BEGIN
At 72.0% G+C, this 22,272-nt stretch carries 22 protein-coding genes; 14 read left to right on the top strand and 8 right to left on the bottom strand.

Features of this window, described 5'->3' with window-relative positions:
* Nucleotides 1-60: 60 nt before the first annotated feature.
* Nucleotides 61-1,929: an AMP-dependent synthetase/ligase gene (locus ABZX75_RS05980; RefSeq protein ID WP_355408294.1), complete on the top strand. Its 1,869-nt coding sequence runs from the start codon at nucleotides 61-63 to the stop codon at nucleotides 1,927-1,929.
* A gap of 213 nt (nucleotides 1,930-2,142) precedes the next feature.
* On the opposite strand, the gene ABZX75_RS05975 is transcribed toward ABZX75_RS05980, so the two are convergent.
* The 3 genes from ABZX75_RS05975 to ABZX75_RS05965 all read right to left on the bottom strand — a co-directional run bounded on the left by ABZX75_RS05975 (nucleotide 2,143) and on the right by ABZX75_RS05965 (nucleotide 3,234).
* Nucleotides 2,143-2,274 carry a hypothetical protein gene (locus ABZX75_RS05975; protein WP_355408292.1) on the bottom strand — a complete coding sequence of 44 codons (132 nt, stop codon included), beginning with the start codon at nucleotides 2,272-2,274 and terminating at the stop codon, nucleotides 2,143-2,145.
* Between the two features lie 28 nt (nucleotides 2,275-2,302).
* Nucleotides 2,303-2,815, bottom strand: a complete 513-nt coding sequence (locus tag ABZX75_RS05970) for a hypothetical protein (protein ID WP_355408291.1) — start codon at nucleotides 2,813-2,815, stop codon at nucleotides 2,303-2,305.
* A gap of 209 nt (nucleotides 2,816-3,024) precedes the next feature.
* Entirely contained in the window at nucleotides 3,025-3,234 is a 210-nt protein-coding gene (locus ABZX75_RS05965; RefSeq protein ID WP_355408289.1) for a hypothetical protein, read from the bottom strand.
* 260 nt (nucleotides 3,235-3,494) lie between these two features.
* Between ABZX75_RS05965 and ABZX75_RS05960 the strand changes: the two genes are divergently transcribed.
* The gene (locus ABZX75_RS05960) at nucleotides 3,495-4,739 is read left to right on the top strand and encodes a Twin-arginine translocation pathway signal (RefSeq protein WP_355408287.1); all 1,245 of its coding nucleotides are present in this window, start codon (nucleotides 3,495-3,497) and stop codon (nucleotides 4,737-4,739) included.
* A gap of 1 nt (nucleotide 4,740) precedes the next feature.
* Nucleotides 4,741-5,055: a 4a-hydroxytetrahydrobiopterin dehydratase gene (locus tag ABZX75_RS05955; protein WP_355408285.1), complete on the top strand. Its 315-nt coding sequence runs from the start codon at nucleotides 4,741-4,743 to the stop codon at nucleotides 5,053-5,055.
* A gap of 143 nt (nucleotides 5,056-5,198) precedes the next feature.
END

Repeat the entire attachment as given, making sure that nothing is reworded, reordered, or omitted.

At 72.0% G+C, this 22,272-nt stretch carries 22 protein-coding genes; 14 read left to right on the top strand and 8 right to left on the bottom strand.

Features of this window, described 5'->3' with window-relative positions:
* Nucleotides 1-60: 60 nt before the first annotated feature.
* Nucleotides 61-1,929: an AMP-dependent synthetase/ligase gene (locus ABZX75_RS05980; RefSeq protein ID WP_355408294.1), complete on the top strand. Its 1,869-nt coding sequence runs from the start codon at nucleotides 61-63 to the stop codon at nucleotides 1,927-1,929.
* A gap of 213 nt (nucleotides 1,930-2,142) precedes the next feature.
* On the opposite strand, the gene ABZX75_RS05975 is transcribed toward ABZX75_RS05980, so the two are convergent.
* The 3 genes from ABZX75_RS05975 to ABZX75_RS05965 all read right to left on the bottom strand — a co-directional run bounded on the left by ABZX75_RS05975 (nucleotide 2,143) and on the right by ABZX75_RS05965 (nucleotide 3,234).
* Nucleotides 2,143-2,274 carry a hypothetical protein gene (locus ABZX75_RS05975; protein WP_355408292.1) on the bottom strand — a complete coding sequence of 44 codons (132 nt, stop codon included), beginning with the start codon at nucleotides 2,272-2,274 and terminating at the stop codon, nucleotides 2,143-2,145.
* Between the two features lie 28 nt (nucleotides 2,275-2,302).
* Nucleotides 2,303-2,815, bottom strand: a complete 513-nt coding sequence (locus tag ABZX75_RS05970) for a hypothetical protein (protein ID WP_355408291.1) — start codon at nucleotides 2,813-2,815, stop codon at nucleotides 2,303-2,305.
* A gap of 209 nt (nucleotides 2,816-3,024) precedes the next feature.
* Entirely contained in the window at nucleotides 3,025-3,234 is a 210-nt protein-coding gene (locus ABZX75_RS05965; RefSeq protein ID WP_355408289.1) for a hypothetical protein, read from the bottom strand.
* 260 nt (nucleotides 3,235-3,494) lie between these two features.
* Between ABZX75_RS05965 and ABZX75_RS05960 the strand changes: the two genes are divergently transcribed.
* The gene (locus ABZX75_RS05960) at nucleotides 3,495-4,739 is read left to right on the top strand and encodes a Twin-arginine translocation pathway signal (RefSeq protein WP_355408287.1); all 1,245 of its coding nucleotides are present in this window, start codon (nucleotides 3,495-3,497) and stop codon (nucleotides 4,737-4,739) included.
* A gap of 1 nt (nucleotide 4,740) precedes the next feature.
* Nucleotides 4,741-5,055: a 4a-hydroxytetrahydrobiopterin dehydratase gene (locus tag ABZX75_RS05955; protein WP_355408285.1), complete on the top strand. Its 315-nt coding sequence runs from the start codon at nucleotides 4,741-4,743 to the stop codon at nucleotides 5,053-5,055.
* A gap of 143 nt (nucleotides 5,056-5,198) precedes the next feature.